The recent inter-American anti-Communist resolution adopted in Caracas was a mathematical triumph. It was “supported” by seventeen “nations” out of twenty. The assorted Latin American dictators, strong-arm men, and democrats who approved it did so, except for the Dominican representative, without enthusiasm. They then proceeded zestfully to problems of economic improvement, racial equality, and colonial rule; in none of these fields did U. S. spokesmen make a substantial contribution. Can we assume that the men who signed the formal anti-Communist commitment are willing or able to undertake effective measures to carry it out, or that the Communists themselves will be frightened off by it? What relation does this paper triumph have to Communist gains in Guatemala made by exploitation of our old record of imperialist intervention and of our resistance to the basic reforms for which the Communists take credit?
In deciding to arm Pakistan, we knew we would add a deep and abiding emotional flavor to Indian anti-Americanism. The most we could hope for was a counterbalancing advantage in Pakistan; we seem to have missed even this. We hastened the announcement of our military aid in the hope that it would help Prime Minister Mohammed Ali’s Moslem League in the elections in East Bengal, which is the more populous and more developed part of Pakistan. But the Moslem League was not simply repudiated in the elections; it was wiped out as a legal party. This result didn’t necessarily demonstrate that the Pakistanis are against American military aid. It did prove at least that their minds were on other things. The Pakistan pact is a painful illustration of our preoccupation with documents and our ineptitude with social forces.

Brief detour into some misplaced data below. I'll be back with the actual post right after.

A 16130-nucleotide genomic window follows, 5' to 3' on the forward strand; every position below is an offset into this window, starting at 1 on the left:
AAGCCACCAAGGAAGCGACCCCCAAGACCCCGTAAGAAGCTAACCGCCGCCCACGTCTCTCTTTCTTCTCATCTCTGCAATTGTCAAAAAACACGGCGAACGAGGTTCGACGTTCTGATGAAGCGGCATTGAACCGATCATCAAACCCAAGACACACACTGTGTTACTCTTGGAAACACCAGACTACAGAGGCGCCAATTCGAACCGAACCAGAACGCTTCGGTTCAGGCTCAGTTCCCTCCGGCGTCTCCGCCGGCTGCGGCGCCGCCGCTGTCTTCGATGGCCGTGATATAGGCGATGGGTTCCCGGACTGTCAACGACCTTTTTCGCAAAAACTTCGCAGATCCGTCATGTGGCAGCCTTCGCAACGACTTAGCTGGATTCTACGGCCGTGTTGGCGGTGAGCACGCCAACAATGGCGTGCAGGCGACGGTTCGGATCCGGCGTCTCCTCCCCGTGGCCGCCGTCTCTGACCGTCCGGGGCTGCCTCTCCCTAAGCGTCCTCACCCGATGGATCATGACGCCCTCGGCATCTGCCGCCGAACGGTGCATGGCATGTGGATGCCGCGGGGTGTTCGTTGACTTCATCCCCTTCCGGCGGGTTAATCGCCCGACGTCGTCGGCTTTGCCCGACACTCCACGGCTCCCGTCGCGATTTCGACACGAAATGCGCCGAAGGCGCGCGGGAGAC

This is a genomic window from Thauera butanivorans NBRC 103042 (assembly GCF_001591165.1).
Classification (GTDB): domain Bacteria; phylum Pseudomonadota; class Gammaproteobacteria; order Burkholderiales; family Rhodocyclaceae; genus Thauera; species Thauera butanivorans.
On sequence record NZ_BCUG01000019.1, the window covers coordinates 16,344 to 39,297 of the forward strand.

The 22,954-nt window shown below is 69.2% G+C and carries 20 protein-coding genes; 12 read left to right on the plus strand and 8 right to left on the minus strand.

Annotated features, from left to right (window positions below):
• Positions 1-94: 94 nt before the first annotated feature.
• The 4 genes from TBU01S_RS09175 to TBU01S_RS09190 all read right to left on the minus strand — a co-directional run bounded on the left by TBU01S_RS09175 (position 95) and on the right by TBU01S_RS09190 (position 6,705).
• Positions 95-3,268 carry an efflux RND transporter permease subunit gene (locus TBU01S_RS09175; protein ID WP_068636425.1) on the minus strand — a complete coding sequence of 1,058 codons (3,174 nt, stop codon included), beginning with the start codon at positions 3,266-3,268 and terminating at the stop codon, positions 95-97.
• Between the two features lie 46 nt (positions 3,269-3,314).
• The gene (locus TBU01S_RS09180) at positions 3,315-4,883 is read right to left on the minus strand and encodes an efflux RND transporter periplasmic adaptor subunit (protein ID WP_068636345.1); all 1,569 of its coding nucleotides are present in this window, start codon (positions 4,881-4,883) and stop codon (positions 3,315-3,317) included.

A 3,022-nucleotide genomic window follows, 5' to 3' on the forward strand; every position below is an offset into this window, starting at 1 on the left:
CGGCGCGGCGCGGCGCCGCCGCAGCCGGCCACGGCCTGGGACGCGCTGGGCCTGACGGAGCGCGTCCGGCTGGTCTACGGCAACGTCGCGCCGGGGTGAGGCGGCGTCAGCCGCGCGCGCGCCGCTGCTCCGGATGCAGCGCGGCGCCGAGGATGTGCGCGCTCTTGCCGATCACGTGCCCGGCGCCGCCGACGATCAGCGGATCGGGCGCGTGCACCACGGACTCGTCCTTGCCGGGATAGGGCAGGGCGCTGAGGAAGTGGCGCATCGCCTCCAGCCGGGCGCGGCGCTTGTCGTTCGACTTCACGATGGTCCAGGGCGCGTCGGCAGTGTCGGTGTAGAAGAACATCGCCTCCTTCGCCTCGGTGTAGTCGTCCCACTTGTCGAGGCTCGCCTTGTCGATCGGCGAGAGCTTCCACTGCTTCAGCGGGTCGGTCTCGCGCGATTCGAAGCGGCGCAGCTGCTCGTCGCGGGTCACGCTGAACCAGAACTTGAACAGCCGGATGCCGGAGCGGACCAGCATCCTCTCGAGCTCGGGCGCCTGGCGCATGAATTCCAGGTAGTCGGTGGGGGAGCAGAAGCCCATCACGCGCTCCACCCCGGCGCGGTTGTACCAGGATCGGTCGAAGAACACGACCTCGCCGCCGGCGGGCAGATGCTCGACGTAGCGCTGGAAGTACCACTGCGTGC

Nor has the free world won the loyalty of Japan’s millions because Prime Minister Yoshida signed a mutual security pact with the United States. Rearmament is vastly unpopular in Japan. Wherever an alliance with the United States is entered into reluctantly, anti-Americanism grows as a political asset.